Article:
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6 Benefits to Growing Marigolds in Your Vegetable Garden

Marigolds are easy to grow, and their bright autumn colors make for a perfect addition to any floral garden.  But this hardy flower also makes a great companion plant for your vegetable garden.  Here are six ways this amazing flower can benefit the food crops you grow at home.

1.  Marigolds Attract Pollinators

Pollinators love marigolds!  Plant them near crops like acorn squash, yellow squash, zucchini, patty pan squash, cucumbers, and other vegetables that require pollination.  Soon they will attract butterflies, bees, wasps, and other pollinators that will be more than happy to help pollinate your vegetable plants.  If you are planting marigolds to primarily attract butterflies, you may want to plant single flower varieties as they are easier for the butterflies to extract the nectar.

marigold and butterfly
Okra In My Garden

2.  Marigolds Attract Beneficial Predator Insects

Another benefit of planting marigolds in your vegetable garden is that they will attract beneficial insects that will help control harmful pests.  Ladybugs, hoverflies, parasitic wasps, assassin bugs, and lacewings, for example, will be drawn to the marigolds and then enticed to stay in your garden to hunt any aphids, mealybugs, whiteflies, or other destructive bugs that may be present.

3.  Marigolds As A Trap Crop

 A trap crop is a plant or plants that are strategically placed in the garden to lure certain pests away from other plants that are more prized.  Marigolds make an effective trap crop to lure slimy slugs, snails, and tomato fruit borers away from vegetable plants.  These garden pests can then be removed from the marigolds, or, if you are so inclined, you can plant extra flowers to ensure that both you and the pests have plenty of marigolds to enjoy.

Marigolds make a good trap crop for slugs

4.  Marigolds Repel Certain Insects

Not everyone is crazy about the marigold’s scent. Mexican bean beetles, whiteflies, cabbage moths, flea beetles, mosquitoes, and cucumber beetles are repelled by the strong aroma the autumn-colored blossoms emit.  Research reports that the scent’s secret weapon is limonene, a chemical thought to cause an overstimulation of the pests’ central nervous system, causing them to avoid the area.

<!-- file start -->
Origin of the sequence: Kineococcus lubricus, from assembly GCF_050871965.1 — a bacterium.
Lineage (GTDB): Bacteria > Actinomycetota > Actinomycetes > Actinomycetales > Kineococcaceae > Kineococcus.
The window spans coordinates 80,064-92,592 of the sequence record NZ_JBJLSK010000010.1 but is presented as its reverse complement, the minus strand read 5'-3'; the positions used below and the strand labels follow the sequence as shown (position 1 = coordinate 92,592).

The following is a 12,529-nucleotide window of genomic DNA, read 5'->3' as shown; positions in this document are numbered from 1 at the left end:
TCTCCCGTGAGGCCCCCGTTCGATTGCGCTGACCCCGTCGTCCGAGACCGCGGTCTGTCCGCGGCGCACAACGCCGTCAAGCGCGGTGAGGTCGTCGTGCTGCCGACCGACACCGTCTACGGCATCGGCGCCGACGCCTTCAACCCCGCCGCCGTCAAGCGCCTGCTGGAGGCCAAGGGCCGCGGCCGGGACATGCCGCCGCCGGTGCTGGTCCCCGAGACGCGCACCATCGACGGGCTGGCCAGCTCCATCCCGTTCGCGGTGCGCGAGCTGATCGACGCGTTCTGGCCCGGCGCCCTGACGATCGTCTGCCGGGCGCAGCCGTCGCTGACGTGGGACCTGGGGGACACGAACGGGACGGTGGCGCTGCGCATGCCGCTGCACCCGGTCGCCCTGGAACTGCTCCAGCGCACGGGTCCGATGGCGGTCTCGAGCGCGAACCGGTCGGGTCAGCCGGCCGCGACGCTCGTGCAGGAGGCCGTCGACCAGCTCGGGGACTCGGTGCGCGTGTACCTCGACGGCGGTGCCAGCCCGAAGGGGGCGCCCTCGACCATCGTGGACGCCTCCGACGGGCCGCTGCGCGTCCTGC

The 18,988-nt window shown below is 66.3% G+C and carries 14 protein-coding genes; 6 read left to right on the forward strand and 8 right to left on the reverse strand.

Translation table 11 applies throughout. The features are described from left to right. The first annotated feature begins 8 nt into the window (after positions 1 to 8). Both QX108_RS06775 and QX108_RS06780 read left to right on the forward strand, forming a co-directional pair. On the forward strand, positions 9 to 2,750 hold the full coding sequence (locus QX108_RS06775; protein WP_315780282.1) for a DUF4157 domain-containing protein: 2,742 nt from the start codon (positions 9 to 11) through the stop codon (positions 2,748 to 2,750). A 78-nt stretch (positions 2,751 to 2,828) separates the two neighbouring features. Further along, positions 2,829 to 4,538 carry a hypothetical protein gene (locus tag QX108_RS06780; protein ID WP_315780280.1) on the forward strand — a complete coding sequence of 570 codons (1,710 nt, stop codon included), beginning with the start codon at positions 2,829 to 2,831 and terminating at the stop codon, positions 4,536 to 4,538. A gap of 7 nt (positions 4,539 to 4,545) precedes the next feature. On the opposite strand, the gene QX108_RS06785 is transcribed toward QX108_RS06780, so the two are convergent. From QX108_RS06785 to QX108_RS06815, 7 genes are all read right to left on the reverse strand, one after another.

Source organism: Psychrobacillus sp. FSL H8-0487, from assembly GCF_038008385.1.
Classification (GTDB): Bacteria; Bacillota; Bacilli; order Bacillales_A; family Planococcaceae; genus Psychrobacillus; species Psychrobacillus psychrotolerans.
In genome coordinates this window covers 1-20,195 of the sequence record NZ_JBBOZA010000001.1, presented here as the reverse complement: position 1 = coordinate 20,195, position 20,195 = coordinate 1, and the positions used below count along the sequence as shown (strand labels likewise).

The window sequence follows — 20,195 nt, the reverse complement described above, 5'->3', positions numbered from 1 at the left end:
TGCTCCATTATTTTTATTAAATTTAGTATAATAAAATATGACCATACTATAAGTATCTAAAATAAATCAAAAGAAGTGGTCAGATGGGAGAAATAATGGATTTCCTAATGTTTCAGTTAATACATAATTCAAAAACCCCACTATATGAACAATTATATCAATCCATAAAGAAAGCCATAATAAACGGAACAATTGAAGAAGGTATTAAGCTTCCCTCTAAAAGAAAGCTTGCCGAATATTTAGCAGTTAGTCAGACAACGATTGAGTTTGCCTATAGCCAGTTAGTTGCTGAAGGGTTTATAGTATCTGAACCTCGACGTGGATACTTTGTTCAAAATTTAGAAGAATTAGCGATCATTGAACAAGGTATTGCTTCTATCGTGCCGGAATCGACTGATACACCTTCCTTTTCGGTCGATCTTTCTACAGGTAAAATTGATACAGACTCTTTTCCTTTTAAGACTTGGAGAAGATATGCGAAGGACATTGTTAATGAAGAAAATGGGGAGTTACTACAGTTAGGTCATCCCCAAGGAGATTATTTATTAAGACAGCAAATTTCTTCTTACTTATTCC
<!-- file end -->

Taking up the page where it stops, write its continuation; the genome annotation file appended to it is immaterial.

In addition, experienced gardeners report that cabbage worms, tomato hornworms, and squash bugs also do not like the smell, although not much research has been done to validate these claims.  The best way to find out what works for you is to perform your own experiments.

marigolds and sweet potatoes
Young marigolds planted alongside sweet potatoes, Okra In My Garden


5.  Marigolds Eliminate Root Knot Nematodes

Marigolds release a naturally occurring chemical called alpha-terthienyl into the soil, which is toxic to root knot nematodes.  All marigolds produce the chemical, but French marigolds have a higher concentration of it, which is why they work best against the microscopic worms.  In addition, the roots of this flower are difficult for root knot nematodes to inhabit, making it a double threat for the soil-borne organism. You can learn more about how to treat root knot nematodes in this helpful article.

6.  Marigolds Deter Certain Animals

Many gardeners insist that a generous planting of marigolds will help deter animals that can wreak havoc in your garden.  One rationale behind this application is that animals like cats, rabbits, and possibly mice will be attracted to the brightly colored flowers and leave the rest of the garden alone.  Still, others maintain that African marigolds (a.k.a. Mexican or Aztec marigolds) and signet marigolds are effective deterrents against larger pests like deer.  Some contend, however, that this garden beauty is not effective against these critters.  If you have problems with animals invading your garden space, you may want to experiment with these measures.

Not only are marigolds hardy flowers that are easy to grow, but they can also assist and protect your vegetable plants so that you can reap a bountiful harvest.

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